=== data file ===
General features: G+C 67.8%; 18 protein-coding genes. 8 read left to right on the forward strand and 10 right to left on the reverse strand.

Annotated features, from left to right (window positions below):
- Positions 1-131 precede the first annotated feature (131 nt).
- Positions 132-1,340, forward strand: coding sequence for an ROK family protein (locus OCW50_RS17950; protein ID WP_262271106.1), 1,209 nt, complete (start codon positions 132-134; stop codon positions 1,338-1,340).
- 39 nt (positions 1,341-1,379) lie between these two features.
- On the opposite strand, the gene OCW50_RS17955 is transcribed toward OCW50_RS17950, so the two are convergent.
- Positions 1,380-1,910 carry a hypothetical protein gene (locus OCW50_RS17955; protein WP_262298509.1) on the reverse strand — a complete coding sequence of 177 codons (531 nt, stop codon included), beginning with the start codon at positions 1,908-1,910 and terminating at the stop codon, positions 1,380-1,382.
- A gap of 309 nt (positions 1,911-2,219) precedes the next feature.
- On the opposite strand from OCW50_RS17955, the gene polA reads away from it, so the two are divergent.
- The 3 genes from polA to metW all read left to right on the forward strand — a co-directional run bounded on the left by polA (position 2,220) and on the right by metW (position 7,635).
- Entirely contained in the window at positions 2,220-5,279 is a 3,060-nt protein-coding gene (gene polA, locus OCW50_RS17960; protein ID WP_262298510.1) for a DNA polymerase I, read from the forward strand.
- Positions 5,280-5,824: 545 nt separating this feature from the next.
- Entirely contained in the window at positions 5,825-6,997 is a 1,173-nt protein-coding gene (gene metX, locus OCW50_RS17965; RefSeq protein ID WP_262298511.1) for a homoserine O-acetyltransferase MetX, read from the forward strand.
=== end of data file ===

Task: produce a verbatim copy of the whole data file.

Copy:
General features: G+C 67.8%; 18 protein-coding genes. 8 read left to right on the forward strand and 10 right to left on the reverse strand.

Annotated features, from left to right (window positions below):
- Positions 1-131 precede the first annotated feature (131 nt).
- Positions 132-1,340, forward strand: coding sequence for an ROK family protein (locus OCW50_RS17950; protein ID WP_262271106.1), 1,209 nt, complete (start codon positions 132-134; stop codon positions 1,338-1,340).
- 39 nt (positions 1,341-1,379) lie between these two features.
- On the opposite strand, the gene OCW50_RS17955 is transcribed toward OCW50_RS17950, so the two are convergent.
- Positions 1,380-1,910 carry a hypothetical protein gene (locus OCW50_RS17955; protein WP_262298509.1) on the reverse strand — a complete coding sequence of 177 codons (531 nt, stop codon included), beginning with the start codon at positions 1,908-1,910 and terminating at the stop codon, positions 1,380-1,382.
- A gap of 309 nt (positions 1,911-2,219) precedes the next feature.
- On the opposite strand from OCW50_RS17955, the gene polA reads away from it, so the two are divergent.
- The 3 genes from polA to metW all read left to right on the forward strand — a co-directional run bounded on the left by polA (position 2,220) and on the right by metW (position 7,635).
- Entirely contained in the window at positions 2,220-5,279 is a 3,060-nt protein-coding gene (gene polA, locus OCW50_RS17960; protein ID WP_262298510.1) for a DNA polymerase I, read from the forward strand.
- Positions 5,280-5,824: 545 nt separating this feature from the next.
- Entirely contained in the window at positions 5,825-6,997 is a 1,173-nt protein-coding gene (gene metX, locus OCW50_RS17965; RefSeq protein ID WP_262298511.1) for a homoserine O-acetyltransferase MetX, read from the forward strand.